"The images of queues at ATMs in Greece are stripping traders of what little confidence they have left in the nation, and the financial earthquake that happened in the eurozone over the weekend can be felt around the world," said David Madden, market analyst at IG.
Among the major markets in Europe, the CAC-40 stock index in France was down 3.6 per cent at 4,877 while Germany's DAX fell 3.5 per cent to 11,088.
Aside from developments at the banks in Greece, massive queues formed at gas stations, with worried motorists seeking to fill up their tanks and pay with credit cards while they were still being accepted.
Although credit and cash card transactions have not been restricted, many retailers were not accepting card transactions Monday morning.
Electronic transfers and bill payments are allowed, but only within the country. The government also stressed the controls would not affect foreign tourists, who would have no limits on cash withdrawals with foreign bank cards.
For emergency needs, such as importing medicines or sending remittances abroad, the Greek Treasury was creating a Banking Transactions Approval Committee to examine requests on a case-by-case basis.
Tsipras announced the capital controls in a televised address Sunday night, blaming the eurogroup, the gathering of the eurozone's finance ministers, and its decision to reject an extension request for the bailout program. He has asked again for the extension to allow for the referendum.
French Finance Minister Michel Sapin said talks with Greece could resume at any time, while Pierre Moscovici, the European commissioner for economic affairs, said negotiations were cut off when an agreement seemed within reach.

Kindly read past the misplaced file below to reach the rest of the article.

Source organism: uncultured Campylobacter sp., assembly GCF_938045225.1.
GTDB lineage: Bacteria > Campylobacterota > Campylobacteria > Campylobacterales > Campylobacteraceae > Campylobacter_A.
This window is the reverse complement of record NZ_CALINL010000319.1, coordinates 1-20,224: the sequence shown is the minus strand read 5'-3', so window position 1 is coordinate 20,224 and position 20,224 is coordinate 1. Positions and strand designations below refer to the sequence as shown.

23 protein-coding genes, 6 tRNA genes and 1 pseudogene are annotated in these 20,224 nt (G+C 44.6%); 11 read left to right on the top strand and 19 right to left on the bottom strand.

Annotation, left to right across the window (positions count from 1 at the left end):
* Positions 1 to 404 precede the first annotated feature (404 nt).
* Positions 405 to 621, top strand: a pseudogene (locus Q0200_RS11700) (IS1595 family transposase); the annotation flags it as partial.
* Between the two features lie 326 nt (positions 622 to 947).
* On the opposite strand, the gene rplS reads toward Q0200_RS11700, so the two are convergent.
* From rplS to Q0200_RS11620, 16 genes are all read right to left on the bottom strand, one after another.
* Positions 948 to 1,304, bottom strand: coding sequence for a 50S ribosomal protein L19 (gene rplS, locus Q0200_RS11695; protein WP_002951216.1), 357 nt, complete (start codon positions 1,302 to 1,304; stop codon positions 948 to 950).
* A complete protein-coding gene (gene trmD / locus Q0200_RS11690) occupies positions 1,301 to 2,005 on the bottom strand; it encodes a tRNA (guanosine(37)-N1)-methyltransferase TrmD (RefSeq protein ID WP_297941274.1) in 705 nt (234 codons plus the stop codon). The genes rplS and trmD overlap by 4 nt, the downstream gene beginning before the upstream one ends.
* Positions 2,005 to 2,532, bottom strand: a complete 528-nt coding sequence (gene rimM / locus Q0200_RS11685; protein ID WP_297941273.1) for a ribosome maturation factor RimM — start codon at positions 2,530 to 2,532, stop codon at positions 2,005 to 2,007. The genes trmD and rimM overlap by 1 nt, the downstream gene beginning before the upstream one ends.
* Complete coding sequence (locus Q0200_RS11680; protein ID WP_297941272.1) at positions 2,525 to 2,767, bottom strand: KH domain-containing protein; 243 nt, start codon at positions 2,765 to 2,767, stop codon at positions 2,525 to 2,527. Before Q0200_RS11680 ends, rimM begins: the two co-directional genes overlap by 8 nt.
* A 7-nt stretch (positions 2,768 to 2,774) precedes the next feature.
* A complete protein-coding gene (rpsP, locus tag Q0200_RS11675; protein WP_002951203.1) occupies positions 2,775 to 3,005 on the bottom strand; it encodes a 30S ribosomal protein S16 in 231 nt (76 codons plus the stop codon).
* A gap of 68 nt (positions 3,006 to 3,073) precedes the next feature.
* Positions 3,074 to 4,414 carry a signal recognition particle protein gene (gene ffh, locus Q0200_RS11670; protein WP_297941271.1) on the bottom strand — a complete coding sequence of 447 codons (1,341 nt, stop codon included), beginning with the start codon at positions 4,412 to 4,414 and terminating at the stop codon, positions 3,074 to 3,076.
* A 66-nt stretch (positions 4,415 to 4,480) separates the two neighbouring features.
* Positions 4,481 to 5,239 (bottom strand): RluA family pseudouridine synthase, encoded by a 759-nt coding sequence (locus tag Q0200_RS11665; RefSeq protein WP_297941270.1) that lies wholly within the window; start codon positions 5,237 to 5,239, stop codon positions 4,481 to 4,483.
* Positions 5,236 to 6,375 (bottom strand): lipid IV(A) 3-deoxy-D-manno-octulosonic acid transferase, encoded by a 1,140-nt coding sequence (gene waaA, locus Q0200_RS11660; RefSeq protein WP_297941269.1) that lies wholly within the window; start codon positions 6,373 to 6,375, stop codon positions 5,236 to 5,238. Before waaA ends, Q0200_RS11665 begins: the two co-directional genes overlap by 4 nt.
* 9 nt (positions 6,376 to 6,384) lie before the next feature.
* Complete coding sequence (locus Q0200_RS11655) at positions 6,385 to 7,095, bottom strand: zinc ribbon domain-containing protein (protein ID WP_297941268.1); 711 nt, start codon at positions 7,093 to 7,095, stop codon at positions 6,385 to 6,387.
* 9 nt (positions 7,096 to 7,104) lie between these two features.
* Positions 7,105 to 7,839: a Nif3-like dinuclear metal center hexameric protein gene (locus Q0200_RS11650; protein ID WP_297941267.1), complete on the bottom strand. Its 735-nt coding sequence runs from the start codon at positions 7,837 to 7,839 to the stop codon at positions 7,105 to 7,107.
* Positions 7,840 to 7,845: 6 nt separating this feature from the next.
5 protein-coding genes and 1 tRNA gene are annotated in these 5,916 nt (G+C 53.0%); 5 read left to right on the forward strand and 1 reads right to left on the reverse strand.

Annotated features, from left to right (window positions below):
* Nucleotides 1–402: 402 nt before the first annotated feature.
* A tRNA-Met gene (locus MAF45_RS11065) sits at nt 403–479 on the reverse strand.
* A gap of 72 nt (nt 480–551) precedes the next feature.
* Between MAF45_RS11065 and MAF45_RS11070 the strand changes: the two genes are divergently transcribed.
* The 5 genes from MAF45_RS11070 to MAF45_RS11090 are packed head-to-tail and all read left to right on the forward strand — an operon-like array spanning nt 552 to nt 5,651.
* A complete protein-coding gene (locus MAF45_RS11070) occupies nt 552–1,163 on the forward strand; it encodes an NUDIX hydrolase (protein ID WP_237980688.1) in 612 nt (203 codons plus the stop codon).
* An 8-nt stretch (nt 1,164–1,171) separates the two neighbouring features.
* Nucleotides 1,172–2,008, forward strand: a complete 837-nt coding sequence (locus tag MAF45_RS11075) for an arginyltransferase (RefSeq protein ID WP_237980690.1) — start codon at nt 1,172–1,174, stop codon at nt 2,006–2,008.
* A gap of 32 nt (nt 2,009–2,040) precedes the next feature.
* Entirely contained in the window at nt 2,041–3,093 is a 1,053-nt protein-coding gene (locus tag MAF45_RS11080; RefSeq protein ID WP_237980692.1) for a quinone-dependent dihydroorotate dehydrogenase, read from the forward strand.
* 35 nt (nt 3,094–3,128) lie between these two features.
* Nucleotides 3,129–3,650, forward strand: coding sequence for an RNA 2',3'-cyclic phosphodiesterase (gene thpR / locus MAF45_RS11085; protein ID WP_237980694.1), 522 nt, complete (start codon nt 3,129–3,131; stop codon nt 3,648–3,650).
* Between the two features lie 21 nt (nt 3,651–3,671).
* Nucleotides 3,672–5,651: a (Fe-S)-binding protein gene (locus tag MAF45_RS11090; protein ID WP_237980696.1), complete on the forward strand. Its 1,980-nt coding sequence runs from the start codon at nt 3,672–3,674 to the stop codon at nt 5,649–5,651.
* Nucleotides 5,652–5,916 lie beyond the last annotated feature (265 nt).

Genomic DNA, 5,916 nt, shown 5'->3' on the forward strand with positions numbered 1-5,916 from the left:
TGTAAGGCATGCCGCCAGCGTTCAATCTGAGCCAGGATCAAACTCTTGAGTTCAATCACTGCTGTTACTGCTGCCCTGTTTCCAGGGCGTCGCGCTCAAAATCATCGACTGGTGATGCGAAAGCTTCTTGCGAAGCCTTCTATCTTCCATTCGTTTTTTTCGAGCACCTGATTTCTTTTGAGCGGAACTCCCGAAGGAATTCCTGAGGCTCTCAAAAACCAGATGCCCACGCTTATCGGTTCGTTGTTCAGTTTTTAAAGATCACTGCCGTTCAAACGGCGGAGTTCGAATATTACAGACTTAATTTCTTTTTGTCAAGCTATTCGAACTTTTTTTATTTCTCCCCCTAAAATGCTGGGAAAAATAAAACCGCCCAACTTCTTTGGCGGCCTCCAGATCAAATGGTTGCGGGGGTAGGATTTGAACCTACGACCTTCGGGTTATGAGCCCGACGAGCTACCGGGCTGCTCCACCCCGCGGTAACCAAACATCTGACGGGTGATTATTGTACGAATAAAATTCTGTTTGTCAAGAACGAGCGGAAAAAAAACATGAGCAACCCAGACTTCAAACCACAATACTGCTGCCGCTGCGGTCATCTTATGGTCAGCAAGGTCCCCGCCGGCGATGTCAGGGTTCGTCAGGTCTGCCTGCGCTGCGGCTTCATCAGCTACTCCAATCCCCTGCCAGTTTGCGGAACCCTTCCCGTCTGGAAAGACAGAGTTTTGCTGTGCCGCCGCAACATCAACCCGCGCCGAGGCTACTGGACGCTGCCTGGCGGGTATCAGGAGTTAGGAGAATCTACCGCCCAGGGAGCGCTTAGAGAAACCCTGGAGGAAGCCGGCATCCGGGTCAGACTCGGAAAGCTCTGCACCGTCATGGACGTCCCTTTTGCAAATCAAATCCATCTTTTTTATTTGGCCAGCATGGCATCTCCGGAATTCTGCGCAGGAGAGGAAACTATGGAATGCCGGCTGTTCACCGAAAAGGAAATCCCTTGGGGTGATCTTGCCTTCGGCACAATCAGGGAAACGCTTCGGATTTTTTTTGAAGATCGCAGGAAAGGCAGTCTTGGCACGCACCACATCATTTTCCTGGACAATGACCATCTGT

The situation now largely rests on a 'yes' vote in Greece, Moscovici said.
The referendum decision, ratified by Parliament after a marathon 13-hour session that ended in the early hours of Sunday, shocked and angered Greece's European partners. The country's negotiations with its European creditors have been suspended, with both sides accusing each other of being responsible for talks breaking off.
Greece is dividing into two camps ahead of the referendum. A demonstration is planned in Athens later Monday by those against the proposals from the creditors. Another one is planned for Tuesday by those who want to make sure that Greece's position in Europe is not threatened.
Tsipras also blamed the European Central Bank's Sunday decision not to increase the amount of emergency liquidity the lenders could access from the central bank — meaning Greece has no way to replenish fast-diminishing deposits.
"It is now more than clear that this decision has no other aim than to blackmail the will of the Greek people and prevent the smooth democratic process of the referendum," Tsipras said. "They will not succeed."
Kantouris reported from Thessaloniki, Greece. Lorne Cook in Brussels, Lori Hinnant in Paris and Pan Pylas in London contributed.